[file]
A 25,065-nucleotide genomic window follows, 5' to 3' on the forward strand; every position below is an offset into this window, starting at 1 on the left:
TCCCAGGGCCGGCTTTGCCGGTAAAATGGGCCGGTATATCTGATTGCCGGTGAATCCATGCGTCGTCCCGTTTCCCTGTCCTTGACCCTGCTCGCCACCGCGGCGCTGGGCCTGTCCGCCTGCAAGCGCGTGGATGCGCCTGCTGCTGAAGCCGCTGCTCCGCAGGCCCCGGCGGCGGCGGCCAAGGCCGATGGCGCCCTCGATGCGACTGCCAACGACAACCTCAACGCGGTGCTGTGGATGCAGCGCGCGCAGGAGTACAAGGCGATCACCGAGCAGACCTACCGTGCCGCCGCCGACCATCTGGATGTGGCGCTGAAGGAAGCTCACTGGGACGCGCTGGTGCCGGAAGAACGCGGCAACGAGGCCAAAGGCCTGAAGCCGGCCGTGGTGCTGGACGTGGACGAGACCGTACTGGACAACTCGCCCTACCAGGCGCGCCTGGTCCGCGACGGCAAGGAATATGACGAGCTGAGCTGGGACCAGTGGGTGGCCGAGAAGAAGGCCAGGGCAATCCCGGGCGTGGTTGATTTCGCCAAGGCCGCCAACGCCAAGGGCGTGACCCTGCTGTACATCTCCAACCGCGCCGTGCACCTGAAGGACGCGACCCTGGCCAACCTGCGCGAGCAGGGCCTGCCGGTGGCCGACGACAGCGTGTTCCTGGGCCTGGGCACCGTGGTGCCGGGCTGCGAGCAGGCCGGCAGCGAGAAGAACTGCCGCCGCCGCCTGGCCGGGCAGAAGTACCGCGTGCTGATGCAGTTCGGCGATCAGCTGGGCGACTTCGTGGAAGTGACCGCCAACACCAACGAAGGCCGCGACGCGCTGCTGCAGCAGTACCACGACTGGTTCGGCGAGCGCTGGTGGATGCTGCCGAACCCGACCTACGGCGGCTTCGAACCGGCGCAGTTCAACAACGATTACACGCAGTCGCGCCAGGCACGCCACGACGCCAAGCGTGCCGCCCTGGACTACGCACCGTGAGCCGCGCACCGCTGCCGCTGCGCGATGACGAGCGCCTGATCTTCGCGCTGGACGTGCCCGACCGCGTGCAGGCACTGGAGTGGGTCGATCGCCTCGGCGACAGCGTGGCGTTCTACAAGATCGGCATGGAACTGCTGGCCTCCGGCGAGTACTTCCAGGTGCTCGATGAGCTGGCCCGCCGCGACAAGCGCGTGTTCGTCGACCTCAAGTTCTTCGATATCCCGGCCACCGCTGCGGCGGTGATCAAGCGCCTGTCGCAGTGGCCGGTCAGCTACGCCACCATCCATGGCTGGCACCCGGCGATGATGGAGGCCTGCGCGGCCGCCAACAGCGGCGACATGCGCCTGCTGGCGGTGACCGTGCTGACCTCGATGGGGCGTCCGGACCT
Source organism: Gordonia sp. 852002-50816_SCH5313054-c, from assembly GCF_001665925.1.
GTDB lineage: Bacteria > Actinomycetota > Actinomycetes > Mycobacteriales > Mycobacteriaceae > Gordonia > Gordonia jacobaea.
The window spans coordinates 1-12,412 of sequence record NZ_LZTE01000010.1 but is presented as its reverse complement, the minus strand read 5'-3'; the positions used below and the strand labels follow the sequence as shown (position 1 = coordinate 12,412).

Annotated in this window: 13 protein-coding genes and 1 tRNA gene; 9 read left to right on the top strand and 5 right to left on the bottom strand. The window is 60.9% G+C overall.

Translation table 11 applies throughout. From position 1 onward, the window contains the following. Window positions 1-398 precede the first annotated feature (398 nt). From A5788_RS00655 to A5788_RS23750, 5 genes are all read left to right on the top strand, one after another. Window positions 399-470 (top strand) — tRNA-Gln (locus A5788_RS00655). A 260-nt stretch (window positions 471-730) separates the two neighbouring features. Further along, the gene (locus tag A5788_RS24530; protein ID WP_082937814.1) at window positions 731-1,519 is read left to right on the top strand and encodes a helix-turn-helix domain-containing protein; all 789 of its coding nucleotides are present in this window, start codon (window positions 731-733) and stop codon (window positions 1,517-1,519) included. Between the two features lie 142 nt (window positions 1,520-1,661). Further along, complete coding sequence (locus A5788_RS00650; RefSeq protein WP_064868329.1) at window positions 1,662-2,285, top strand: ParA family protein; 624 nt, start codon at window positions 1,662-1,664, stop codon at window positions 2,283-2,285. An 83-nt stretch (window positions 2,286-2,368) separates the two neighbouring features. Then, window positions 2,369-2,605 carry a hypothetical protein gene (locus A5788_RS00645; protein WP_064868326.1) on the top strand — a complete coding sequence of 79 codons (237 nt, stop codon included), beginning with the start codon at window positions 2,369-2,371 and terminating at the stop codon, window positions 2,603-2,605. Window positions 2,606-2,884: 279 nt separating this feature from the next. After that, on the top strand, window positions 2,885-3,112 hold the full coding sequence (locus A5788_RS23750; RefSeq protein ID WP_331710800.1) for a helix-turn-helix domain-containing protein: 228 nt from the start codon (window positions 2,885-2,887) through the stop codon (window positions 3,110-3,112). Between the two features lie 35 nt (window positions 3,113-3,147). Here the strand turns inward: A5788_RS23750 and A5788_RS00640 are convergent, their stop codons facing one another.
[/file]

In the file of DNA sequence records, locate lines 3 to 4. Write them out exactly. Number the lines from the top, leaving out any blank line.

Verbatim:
Source organism: Gordonia sp. 852002-50816_SCH5313054-c, from assembly GCF_001665925.1.
GTDB lineage: Bacteria > Actinomycetota > Actinomycetes > Mycobacteriales > Mycobacteriaceae > Gordonia > Gordonia jacobaea.